The VPC commissions frequent public opinion surveys and focus groups designed to measure and track RAE information levels and attitudes about policy issues and voting.

Constant Testing and Refining

The success and reputation of the VPC is based on the constant testing and refining of knowledge. The VPC uses this knowledge to develop and refine models to increase the accuracy of its targeting, improve its list-based technologies and adapt to changing voting technologies, timing and tools. The VPC’s models, programs, lists, and messages are evaluated on an on-going basis for their impact and cost- effectiveness.

In a given two-year election cycle the VPC will test and measure scores of new tactics to increase turnout and inform voters. Each cycle’s experiments lay the groundwork for new breakthroughs.

The VPC 2011 and 2012 registration and turnout programs have been built on lessons learned from the evaluations of previous cycles’ programs and the control group experiments. In 2008, VPC programs run in 35 states based on previous testing resulted in 87.8 percent of the 946,822 VPC applicants becoming successful registrants, with 77 percent of them voting, according to the New Organizing Institute (NOI). According to Catalist — the national organization that tracks voter registration efforts -most of the contacts the VPC made in 2008 did not overlap with any other independent organizations that Catalist tracked — 81 percent would not have been reached out to at all if not for the VPC’s — then WVWV’s — efforts.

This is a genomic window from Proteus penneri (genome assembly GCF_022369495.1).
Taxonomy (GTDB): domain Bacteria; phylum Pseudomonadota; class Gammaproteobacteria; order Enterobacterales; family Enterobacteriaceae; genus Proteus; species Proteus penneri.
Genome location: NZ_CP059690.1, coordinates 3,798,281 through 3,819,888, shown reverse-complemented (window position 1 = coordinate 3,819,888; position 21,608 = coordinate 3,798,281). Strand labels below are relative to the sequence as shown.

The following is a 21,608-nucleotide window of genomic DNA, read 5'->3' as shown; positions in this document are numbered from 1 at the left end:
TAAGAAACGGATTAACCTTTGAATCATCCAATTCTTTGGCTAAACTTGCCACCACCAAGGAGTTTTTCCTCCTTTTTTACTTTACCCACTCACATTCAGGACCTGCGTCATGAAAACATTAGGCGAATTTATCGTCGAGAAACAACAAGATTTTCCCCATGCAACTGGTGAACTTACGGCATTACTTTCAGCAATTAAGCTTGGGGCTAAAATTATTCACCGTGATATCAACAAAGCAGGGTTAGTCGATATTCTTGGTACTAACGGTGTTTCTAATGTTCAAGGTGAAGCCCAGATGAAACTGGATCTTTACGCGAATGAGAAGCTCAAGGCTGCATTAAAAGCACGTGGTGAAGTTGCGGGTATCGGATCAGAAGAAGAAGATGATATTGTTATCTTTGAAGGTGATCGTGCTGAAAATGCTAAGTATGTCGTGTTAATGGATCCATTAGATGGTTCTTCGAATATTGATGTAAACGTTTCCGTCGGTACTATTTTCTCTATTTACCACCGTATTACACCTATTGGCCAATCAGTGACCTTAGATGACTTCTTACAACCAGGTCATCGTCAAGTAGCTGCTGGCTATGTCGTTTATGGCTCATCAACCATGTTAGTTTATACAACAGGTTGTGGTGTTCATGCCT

In 2010, the VPC ran programs in 21 states and contacted 4,020,551 voters. In addition to programming, the VPC ran 34 major controlled tests (along with scores of minor tests) that built on previous learnings. In 2010, the NOI found that 93.9 percent of the VPC applicants were successful.

2010 lessons that are reflected in current VPC voter registration programs include:

  • conducting quarterly voter registration programs improves response rates and cuts costs per net additional vote
  • reaching out to register young people just before they turn 18 and movers soon after their move yields better results and lowers the cost per net additional vote
  • using state voter registration forms instead of the national voter registration form lifts response rates by 14 percent
  • overlaying phone and mail contacts on a traditional door-to-door canvass can generate significant synergies in terms of registration response
  • a list-based approach and utilizing modeling increases response rates
  • a simple “plain” mail piece is more effective than a glossy mail piece with beautiful photos for both voter registration and informing about candidates
  • asking someone to make a promise to vote or to talk to their friends about voting and reminding them about those promises increases their turnout in elections

The VPC is committed to sharing all of what it has learned and the products and tools that evolve from its research including targeting models, programs, list technology developments, public opinion surveys, messaging guides and mail package designs. In addition, the VPC regularly provides the community and lawmakers with the latest and most granular information on the changing nature of America’s demographic makeup as well as the public policy needs of unmarried women and other underrepresented groups.

The VPC is continually releasing new information to the community though reports and memos, conference calls, and most comprehensively, through an annual summit which is held to share the evaluation of programs and the results of in-cycle testing to increase the number of RAE members contacted, registered and turned out and to reduce the cost per net voter of those efforts. The findings presented at the VPC summits can be found on the VPC website. [hyperlink]